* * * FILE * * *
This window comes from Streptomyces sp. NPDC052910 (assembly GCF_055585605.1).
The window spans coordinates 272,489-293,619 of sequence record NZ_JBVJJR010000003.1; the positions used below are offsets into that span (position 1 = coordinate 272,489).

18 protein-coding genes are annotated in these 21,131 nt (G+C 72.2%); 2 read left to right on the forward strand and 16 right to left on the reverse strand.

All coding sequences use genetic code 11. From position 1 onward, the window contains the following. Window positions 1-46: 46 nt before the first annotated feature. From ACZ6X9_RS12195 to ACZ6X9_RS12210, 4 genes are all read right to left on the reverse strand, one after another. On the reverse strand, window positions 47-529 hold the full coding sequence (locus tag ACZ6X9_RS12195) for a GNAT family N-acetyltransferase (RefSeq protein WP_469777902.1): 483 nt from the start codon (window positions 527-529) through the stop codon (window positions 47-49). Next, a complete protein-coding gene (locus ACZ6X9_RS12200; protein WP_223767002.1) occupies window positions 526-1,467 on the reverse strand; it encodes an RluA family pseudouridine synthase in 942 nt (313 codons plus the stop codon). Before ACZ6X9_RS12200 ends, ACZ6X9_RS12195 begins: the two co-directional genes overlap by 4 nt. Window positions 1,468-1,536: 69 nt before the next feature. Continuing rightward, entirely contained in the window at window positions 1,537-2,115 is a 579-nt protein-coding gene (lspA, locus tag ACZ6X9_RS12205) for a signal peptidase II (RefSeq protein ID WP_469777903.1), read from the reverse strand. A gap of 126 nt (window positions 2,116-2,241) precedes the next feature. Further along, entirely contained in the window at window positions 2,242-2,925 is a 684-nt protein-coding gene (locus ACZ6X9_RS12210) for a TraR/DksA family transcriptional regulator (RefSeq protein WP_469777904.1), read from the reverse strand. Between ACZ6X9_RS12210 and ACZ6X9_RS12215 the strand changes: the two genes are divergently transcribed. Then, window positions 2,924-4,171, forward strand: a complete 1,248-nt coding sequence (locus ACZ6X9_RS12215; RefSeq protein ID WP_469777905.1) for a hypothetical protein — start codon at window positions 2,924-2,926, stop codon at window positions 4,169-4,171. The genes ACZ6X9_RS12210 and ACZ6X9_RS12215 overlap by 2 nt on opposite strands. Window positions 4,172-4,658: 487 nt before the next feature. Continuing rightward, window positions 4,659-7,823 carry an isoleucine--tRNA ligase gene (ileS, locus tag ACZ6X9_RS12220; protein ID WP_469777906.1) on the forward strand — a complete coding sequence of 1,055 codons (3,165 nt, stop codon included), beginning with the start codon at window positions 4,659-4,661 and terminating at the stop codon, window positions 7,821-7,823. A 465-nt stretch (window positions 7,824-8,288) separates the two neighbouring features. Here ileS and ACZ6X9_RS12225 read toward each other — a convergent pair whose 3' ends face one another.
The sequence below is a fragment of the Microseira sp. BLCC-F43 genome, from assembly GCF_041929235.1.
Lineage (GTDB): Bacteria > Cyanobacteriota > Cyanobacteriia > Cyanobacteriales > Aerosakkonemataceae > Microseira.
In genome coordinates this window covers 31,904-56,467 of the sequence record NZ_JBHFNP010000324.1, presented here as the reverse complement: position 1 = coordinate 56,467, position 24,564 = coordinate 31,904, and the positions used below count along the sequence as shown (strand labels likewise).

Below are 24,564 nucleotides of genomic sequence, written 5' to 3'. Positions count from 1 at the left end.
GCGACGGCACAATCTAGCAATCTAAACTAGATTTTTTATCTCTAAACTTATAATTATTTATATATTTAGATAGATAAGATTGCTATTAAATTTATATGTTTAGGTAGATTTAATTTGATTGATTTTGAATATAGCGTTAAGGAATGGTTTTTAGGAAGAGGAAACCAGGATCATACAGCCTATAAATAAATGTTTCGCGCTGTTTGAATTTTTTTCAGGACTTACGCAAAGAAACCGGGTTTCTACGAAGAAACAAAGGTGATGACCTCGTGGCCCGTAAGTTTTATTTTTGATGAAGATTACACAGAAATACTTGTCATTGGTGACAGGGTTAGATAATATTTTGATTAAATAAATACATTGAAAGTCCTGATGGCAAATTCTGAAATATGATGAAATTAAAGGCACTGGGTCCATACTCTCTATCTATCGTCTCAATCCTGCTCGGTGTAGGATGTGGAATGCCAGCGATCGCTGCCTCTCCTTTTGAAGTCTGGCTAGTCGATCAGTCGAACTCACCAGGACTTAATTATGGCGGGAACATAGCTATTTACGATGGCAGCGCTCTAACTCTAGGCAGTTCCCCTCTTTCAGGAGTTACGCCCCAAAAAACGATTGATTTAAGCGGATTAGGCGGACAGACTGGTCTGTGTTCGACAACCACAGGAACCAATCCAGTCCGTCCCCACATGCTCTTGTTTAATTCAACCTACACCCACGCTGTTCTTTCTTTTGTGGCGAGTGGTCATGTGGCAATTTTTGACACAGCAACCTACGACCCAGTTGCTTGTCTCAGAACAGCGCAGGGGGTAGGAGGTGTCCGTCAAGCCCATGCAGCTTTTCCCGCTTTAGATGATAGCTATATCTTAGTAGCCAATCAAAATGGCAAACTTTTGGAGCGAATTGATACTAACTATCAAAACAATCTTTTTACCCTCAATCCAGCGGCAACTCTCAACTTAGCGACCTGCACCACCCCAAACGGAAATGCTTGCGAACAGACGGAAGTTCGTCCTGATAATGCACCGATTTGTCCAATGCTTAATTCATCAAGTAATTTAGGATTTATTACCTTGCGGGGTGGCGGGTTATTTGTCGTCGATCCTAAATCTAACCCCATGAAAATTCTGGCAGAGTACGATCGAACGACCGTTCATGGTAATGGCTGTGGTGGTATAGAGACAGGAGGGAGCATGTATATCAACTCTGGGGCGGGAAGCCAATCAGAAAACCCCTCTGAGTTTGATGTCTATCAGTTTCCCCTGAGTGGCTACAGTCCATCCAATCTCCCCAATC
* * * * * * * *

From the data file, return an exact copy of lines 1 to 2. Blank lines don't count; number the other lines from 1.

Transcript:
This window comes from Streptomyces sp. NPDC052910 (assembly GCF_055585605.1).
The window spans coordinates 272,489-293,619 of sequence record NZ_JBVJJR010000003.1; the positions used below are offsets into that span (position 1 = coordinate 272,489).